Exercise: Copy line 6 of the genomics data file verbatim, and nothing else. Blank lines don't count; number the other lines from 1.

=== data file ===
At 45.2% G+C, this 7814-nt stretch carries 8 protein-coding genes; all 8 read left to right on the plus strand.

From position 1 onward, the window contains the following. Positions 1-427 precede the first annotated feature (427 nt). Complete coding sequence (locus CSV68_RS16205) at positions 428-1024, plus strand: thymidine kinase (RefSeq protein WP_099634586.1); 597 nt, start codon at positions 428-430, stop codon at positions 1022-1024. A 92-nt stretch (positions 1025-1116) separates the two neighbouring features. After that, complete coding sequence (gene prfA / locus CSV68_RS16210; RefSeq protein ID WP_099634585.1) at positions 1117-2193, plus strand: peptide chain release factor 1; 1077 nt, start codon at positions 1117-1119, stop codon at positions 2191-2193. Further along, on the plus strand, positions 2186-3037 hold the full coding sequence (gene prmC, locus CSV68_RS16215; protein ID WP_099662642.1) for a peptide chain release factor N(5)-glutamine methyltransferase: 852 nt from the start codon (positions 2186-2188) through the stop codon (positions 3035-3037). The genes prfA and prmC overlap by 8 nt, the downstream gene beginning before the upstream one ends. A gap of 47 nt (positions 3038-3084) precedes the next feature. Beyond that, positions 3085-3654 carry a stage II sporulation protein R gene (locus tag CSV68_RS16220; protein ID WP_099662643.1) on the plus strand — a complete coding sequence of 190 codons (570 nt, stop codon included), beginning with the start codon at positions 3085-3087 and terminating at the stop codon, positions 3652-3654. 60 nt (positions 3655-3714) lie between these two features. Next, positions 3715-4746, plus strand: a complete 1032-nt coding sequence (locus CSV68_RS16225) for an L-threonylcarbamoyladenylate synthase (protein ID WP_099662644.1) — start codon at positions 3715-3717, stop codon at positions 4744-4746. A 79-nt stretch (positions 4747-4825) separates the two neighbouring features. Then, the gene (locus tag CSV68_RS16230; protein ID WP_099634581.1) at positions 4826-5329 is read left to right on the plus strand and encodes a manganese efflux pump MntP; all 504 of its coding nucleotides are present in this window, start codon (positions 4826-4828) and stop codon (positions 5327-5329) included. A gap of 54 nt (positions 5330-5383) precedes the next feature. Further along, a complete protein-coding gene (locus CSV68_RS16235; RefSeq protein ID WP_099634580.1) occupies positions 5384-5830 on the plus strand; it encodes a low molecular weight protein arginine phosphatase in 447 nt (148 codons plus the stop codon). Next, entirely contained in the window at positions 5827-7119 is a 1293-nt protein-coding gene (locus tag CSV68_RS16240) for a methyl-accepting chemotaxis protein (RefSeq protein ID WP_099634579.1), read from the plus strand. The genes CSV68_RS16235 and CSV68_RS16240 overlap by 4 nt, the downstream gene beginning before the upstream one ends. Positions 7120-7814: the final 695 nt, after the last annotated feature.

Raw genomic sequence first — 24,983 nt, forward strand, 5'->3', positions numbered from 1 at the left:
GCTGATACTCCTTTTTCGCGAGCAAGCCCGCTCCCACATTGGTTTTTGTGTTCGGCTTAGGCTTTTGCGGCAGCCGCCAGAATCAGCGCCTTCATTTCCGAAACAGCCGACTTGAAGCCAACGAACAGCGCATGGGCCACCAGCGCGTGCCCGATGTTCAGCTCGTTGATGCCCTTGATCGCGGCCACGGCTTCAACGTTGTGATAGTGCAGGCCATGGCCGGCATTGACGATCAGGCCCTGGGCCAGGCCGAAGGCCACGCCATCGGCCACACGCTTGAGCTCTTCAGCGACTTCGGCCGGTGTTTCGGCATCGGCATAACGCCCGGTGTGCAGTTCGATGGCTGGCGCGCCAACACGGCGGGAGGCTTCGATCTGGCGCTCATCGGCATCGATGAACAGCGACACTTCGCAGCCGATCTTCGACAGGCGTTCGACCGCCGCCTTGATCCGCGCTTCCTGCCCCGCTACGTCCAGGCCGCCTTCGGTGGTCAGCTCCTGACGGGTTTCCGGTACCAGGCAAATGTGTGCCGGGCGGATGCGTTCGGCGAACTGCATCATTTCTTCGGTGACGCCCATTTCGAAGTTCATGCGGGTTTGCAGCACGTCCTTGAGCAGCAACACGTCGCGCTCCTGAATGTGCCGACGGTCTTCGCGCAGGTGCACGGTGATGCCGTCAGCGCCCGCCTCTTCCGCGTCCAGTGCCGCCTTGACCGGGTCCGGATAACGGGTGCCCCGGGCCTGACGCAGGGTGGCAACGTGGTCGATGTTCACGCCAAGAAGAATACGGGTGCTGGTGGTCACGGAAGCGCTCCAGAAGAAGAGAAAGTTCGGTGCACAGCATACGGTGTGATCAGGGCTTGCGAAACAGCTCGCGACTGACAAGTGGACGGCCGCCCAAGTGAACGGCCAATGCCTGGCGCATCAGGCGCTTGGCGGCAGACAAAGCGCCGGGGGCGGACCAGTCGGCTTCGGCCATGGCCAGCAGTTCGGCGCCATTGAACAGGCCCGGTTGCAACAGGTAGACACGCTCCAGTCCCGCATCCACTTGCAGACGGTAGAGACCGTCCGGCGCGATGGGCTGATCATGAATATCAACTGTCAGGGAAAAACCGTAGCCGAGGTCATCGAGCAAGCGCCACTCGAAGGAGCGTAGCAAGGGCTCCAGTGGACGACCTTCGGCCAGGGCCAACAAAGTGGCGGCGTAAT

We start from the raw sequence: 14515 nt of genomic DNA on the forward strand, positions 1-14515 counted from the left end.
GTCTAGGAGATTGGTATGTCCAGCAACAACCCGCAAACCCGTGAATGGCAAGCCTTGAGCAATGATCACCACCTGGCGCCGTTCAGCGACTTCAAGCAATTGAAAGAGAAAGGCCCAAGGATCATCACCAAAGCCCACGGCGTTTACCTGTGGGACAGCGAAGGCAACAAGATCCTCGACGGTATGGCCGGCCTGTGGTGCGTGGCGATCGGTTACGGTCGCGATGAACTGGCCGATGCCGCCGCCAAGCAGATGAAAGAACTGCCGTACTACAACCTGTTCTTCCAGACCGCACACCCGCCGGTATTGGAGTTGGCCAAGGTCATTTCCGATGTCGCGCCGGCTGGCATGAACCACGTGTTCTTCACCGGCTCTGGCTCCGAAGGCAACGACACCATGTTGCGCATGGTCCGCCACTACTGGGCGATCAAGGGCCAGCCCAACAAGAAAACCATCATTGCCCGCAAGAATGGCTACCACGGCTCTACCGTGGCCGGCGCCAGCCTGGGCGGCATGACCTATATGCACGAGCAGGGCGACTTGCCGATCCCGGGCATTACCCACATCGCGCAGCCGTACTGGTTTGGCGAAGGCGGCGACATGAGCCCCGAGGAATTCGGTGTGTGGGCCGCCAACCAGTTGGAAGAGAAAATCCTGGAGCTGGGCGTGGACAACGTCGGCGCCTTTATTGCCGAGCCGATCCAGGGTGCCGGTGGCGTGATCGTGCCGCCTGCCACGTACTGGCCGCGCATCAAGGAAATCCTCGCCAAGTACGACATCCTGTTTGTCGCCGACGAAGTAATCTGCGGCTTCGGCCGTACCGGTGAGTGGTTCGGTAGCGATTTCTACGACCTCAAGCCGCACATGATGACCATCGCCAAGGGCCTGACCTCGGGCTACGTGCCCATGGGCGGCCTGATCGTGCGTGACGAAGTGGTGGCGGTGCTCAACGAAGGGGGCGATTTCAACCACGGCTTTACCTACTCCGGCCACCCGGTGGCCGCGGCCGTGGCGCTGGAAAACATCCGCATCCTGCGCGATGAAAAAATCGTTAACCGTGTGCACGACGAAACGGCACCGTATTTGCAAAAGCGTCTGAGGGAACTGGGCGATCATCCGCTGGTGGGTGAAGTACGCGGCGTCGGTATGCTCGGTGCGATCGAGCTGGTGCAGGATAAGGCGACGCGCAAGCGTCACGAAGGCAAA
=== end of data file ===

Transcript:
GTCTAGGAGATTGGTATGTCCAGCAACAACCCGCAAACCCGTGAATGGCAAGCCTTGAGCAATGATCACCACCTGGCGCCGTTCAGCGACTTCAAGCAATTGAAAGAGAAAGGCCCAAGGATCATCACCAAAGCCCACGGCGTTTACCTGTGGGACAGCGAAGGCAACAAGATCCTCGACGGTATGGCCGGCCTGTGGTGCGTGGCGATCGGTTACGGTCGCGATGAACTGGCCGATGCCGCCGCCAAGCAGATGAAAGAACTGCCGTACTACAACCTGTTCTTCCAGACCGCACACCCGCCGGTATTGGAGTTGGCCAAGGTCATTTCCGATGTCGCGCCGGCTGGCATGAACCACGTGTTCTTCACCGGCTCTGGCTCCGAAGGCAACGACACCATGTTGCGCATGGTCCGCCACTACTGGGCGATCAAGGGCCAGCCCAACAAGAAAACCATCATTGCCCGCAAGAATGGCTACCACGGCTCTACCGTGGCCGGCGCCAGCCTGGGCGGCATGACCTATATGCACGAGCAGGGCGACTTGCCGATCCCGGGCATTACCCACATCGCGCAGCCGTACTGGTTTGGCGAAGGCGGCGACATGAGCCCCGAGGAATTCGGTGTGTGGGCCGCCAACCAGTTGGAAGAGAAAATCCTGGAGCTGGGCGTGGACAACGTCGGCGCCTTTATTGCCGAGCCGATCCAGGGTGCCGGTGGCGTGATCGTGCCGCCTGCCACGTACTGGCCGCGCATCAAGGAAATCCTCGCCAAGTACGACATCCTGTTTGTCGCCGACGAAGTAATCTGCGGCTTCGGCCGTACCGGTGAGTGGTTCGGTAGCGATTTCTACGACCTCAAGCCGCACATGATGACCATCGCCAAGGGCCTGACCTCGGGCTACGTGCCCATGGGCGGCCTGATCGTGCGTGACGAAGTGGTGGCGGTGCTCAACGAAGGGGGCGATTTCAACCACGGCTTTACCTACTCCGGCCACCCGGTGGCCGCGGCCGTGGCGCTGGAAAACATCCGCATCCTGCGCGATGAAAAAATCGTTAACCGTGTGCACGACGAAACGGCACCGTATTTGCAAAAGCGTCTGAGGGAACTGGGCGATCATCCGCTGGTGGGTGAAGTACGCGGCGTCGGTATGCTCGGTGCGATCGAGCTGGTGCAGGATAAGGCGACGCGCAAGCGTCACGAAGGCAAA